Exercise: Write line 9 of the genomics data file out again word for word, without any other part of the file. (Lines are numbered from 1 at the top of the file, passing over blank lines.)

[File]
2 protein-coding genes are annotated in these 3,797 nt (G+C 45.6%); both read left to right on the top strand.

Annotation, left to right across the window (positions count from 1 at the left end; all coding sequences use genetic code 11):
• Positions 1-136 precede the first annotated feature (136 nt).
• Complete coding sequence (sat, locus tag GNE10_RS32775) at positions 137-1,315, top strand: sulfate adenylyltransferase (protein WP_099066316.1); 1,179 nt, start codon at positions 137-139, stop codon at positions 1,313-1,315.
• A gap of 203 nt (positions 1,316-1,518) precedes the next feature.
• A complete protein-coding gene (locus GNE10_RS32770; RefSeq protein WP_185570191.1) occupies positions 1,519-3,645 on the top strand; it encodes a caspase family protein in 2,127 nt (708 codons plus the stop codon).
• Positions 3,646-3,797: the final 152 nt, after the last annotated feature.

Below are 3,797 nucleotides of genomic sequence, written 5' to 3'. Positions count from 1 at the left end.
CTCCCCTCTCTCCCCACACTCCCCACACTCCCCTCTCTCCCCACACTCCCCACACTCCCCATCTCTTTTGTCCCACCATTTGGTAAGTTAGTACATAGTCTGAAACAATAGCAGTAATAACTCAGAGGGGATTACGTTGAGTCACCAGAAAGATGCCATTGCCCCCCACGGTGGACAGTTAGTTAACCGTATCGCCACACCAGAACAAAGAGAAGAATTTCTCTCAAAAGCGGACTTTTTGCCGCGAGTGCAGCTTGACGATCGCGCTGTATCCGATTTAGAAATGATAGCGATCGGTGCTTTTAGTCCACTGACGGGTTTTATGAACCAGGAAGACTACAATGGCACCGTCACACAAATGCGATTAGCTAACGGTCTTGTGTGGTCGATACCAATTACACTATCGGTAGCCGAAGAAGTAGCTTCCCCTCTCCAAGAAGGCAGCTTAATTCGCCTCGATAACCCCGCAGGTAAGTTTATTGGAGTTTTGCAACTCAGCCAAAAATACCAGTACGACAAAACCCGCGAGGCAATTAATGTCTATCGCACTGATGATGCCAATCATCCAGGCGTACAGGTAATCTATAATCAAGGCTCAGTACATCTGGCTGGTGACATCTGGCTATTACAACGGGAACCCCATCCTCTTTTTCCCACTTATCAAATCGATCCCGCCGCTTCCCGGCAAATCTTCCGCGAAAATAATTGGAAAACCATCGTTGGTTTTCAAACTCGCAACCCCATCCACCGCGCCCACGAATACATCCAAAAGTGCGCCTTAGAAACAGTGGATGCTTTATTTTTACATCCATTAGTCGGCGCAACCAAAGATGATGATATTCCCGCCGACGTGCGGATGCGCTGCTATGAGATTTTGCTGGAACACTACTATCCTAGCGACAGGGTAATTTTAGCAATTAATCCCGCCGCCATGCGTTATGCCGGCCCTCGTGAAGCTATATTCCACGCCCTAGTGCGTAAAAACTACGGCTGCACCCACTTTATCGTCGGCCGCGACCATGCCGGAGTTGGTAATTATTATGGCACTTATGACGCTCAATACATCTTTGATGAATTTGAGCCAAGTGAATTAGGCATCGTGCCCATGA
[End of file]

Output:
CTCCCCTCTCTCCCCACACTCCCCACACTCCCCTCTCTCCCCACACTCCCCACACTCCCCATCTCTTTTGTCCCACCATTTGGTAAGTTAGTACATAGTCTGAAACAATAGCAGTAATAACTCAGAGGGGATTACGTTGAGTCACCAGAAAGATGCCATTGCCCCCCACGGTGGACAGTTAGTTAACCGTATCGCCACACCAGAACAAAGAGAAGAATTTCTCTCAAAAGCGGACTTTTTGCCGCGAGTGCAGCTTGACGATCGCGCTGTATCCGATTTAGAAATGATAGCGATCGGTGCTTTTAGTCCACTGACGGGTTTTATGAACCAGGAAGACTACAATGGCACCGTCACACAAATGCGATTAGCTAACGGTCTTGTGTGGTCGATACCAATTACACTATCGGTAGCCGAAGAAGTAGCTTCCCCTCTCCAAGAAGGCAGCTTAATTCGCCTCGATAACCCCGCAGGTAAGTTTATTGGAGTTTTGCAACTCAGCCAAAAATACCAGTACGACAAAACCCGCGAGGCAATTAATGTCTATCGCACTGATGATGCCAATCATCCAGGCGTACAGGTAATCTATAATCAAGGCTCAGTACATCTGGCTGGTGACATCTGGCTATTACAACGGGAACCCCATCCTCTTTTTCCCACTTATCAAATCGATCCCGCCGCTTCCCGGCAAATCTTCCGCGAAAATAATTGGAAAACCATCGTTGGTTTTCAAACTCGCAACCCCATCCACCGCGCCCACGAATACATCCAAAAGTGCGCCTTAGAAACAGTGGATGCTTTATTTTTACATCCATTAGTCGGCGCAACCAAAGATGATGATATTCCCGCCGACGTGCGGATGCGCTGCTATGAGATTTTGCTGGAACACTACTATCCTAGCGACAGGGTAATTTTAGCAATTAATCCCGCCGCCATGCGTTATGCCGGCCCTCGTGAAGCTATATTCCACGCCCTAGTGCGTAAAAACTACGGCTGCACCCACTTTATCGTCGGCCGCGACCATGCCGGAGTTGGTAATTATTATGGCACTTATGACGCTCAATACATCTTTGATGAATTTGAGCCAAGTGAATTAGGCATCGTGCCCATGA